‘Abandon the search for God and the creation and other matters of a similar sort. Look for him by taking yourself as a starting point. Learn who it is within you who makes everything his own and says, ‘ My God, my mind, my thought, my soul, my body,’ Learn the sources of sorrow, joy, love, hate . . .If you carefully investigate these matters you will find him in yourself.’ Hippolytus, Refutationis omnium Haeresium 1. — p.18.

As early as the second century, Christians realised the potential political consequences of having ‘seen the risen Lord’: in Jerusalem, where James, Jesus’s brother, successfully rivalled Peter’s authority, one tradition maintained that James, not Peter (and certainly not Mary Magdalene) was ‘the first witness of the resurrection’. — p.39.

Mary  lacks the proper credentials for leadership, from the orthodox viewpoint: she is not one of the ‘twelve’. But as Mary stands up to Peter, so the gnostics who take her as their prototype challenge the authority of these priests and bishops who claim to be Peter’s successors. — p.44.

[Bishop Irenaeus] charges that ‘they boast that they are discoverers and inventors of this kind of imaginary fiction’, and accuses them of creating new forms of mythological poetry. — p.48.

Another group of gnostics, called Sethians because they identified themselves as sons of Seth, the third child of Adam and Eve. — p.50.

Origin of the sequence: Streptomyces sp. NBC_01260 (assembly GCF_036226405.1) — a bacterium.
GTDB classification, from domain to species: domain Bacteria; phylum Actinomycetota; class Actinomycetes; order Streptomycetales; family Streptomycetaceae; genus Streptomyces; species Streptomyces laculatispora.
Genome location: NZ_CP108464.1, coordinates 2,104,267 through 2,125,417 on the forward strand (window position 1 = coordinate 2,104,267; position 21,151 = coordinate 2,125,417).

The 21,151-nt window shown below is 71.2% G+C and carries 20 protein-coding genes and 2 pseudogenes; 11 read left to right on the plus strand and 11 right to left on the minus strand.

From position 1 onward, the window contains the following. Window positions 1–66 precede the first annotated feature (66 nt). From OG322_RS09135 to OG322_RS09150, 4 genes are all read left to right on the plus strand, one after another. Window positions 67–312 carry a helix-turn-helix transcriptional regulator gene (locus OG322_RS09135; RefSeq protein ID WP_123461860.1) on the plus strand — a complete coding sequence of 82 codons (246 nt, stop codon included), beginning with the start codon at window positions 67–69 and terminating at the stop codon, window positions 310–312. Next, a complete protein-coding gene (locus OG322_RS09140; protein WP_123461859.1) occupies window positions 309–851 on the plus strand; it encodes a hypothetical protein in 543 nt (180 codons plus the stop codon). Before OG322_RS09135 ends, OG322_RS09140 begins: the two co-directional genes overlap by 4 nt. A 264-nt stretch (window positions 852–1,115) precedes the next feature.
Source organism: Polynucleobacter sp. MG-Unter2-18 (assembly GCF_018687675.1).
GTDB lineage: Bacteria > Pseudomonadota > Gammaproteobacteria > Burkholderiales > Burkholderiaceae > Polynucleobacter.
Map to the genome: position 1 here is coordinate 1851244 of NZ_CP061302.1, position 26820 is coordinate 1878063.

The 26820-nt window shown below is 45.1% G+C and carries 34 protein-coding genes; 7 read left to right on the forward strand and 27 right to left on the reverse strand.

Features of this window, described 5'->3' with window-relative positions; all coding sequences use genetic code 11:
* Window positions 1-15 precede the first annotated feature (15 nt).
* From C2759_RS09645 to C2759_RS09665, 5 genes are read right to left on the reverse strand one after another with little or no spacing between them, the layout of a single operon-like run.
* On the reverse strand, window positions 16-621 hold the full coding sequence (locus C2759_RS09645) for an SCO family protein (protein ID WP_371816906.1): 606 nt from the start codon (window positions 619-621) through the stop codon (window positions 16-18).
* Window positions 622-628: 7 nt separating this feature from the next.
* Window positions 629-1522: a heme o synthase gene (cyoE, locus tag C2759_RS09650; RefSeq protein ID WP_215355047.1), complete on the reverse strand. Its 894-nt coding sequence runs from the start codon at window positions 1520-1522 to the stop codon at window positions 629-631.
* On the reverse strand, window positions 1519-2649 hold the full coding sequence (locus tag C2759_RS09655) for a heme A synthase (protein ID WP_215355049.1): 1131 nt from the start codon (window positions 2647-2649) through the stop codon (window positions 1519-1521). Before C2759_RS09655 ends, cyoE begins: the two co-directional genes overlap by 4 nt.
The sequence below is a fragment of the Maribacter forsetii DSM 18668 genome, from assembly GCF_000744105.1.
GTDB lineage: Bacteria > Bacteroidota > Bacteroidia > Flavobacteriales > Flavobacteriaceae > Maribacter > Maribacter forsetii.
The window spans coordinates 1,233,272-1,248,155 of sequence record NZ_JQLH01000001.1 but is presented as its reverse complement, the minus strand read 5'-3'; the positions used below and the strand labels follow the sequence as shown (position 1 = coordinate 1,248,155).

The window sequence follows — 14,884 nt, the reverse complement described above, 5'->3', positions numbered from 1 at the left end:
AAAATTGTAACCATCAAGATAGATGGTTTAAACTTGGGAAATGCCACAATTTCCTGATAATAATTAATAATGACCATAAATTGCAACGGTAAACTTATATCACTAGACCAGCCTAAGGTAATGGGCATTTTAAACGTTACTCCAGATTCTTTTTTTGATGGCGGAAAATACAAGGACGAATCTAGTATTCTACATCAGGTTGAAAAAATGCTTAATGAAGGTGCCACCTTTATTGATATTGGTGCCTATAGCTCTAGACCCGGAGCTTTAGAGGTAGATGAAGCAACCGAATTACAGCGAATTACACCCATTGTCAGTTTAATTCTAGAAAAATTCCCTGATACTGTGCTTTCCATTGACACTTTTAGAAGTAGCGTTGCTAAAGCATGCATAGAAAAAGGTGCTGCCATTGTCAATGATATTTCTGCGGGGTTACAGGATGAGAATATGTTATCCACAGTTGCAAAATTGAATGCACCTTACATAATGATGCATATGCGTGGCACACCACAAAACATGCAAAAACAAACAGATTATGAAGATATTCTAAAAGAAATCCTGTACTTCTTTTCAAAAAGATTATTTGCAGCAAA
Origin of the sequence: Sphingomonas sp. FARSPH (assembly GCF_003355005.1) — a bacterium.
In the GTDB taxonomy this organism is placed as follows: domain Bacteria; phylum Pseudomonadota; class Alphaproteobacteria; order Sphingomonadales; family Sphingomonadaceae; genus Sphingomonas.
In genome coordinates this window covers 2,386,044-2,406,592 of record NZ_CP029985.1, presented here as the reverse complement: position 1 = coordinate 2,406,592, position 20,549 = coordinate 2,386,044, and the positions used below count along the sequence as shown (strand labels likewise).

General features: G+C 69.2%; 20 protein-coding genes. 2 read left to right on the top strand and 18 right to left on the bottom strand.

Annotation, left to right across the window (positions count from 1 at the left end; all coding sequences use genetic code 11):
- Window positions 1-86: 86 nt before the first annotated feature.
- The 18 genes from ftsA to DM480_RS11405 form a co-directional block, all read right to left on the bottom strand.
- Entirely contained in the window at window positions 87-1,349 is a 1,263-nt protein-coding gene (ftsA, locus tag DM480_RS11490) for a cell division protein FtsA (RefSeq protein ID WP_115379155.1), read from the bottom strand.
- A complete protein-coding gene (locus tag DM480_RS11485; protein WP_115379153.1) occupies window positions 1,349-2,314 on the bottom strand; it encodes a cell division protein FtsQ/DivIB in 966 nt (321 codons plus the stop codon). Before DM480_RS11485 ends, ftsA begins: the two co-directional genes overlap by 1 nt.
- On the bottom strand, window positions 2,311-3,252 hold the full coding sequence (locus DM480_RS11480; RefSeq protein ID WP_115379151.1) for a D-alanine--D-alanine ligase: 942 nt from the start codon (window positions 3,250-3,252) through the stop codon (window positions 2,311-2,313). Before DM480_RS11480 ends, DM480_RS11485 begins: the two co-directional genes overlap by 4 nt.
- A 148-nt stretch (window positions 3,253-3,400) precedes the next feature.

Whoever comes to this gnosis — this insight — is ready to receive the secret sacrament  called the redemption (apolytrosis; literally, ‘release’). Before gaining gnosis, the candidate worshipped the demiurge [the creator], mistaking him for the true God . . . — p.62.

. . . gnostic description of God — as Father, Mother and Son — may startle us at first, but on reflection, we can recognise it as another version of the Trinity. The Greek terminology for the Trinity, which includes the neuter term for spirit (pneuma) virtually requires that the third ‘Person’ of the Trinity be asexual. But the author of the Secret Book has in mind the Hebrew term for spirit, ruah, a feminine word; and so concludes that the feminine ‘Person’ conjoined with the Other and Son must be the Mother. — p.74.

Ialdabaoth, becoming arrogant in spirit, boasted himself over all those who were below him, and explained, ‘I am father, and God, and above me there is no one,’ his mother, hearing him speak thus, cried out against him: ‘Do not lie, Ialdabaoth; for the father of all, the primal Anthropos, is above you; and so is Anthropos, the son of Anthropos.’ Gospel of Philip 1.30.6. — p.132.

Some who seek their own interior direction, like the radical gnostics, reject religious institutions as a hindrance to their progress. Others, like the Valentinians, willingly participate in them, although they regard the church more as an instrument of their own self-discovery than as the necessary ‘ark of salvation’. — p.133.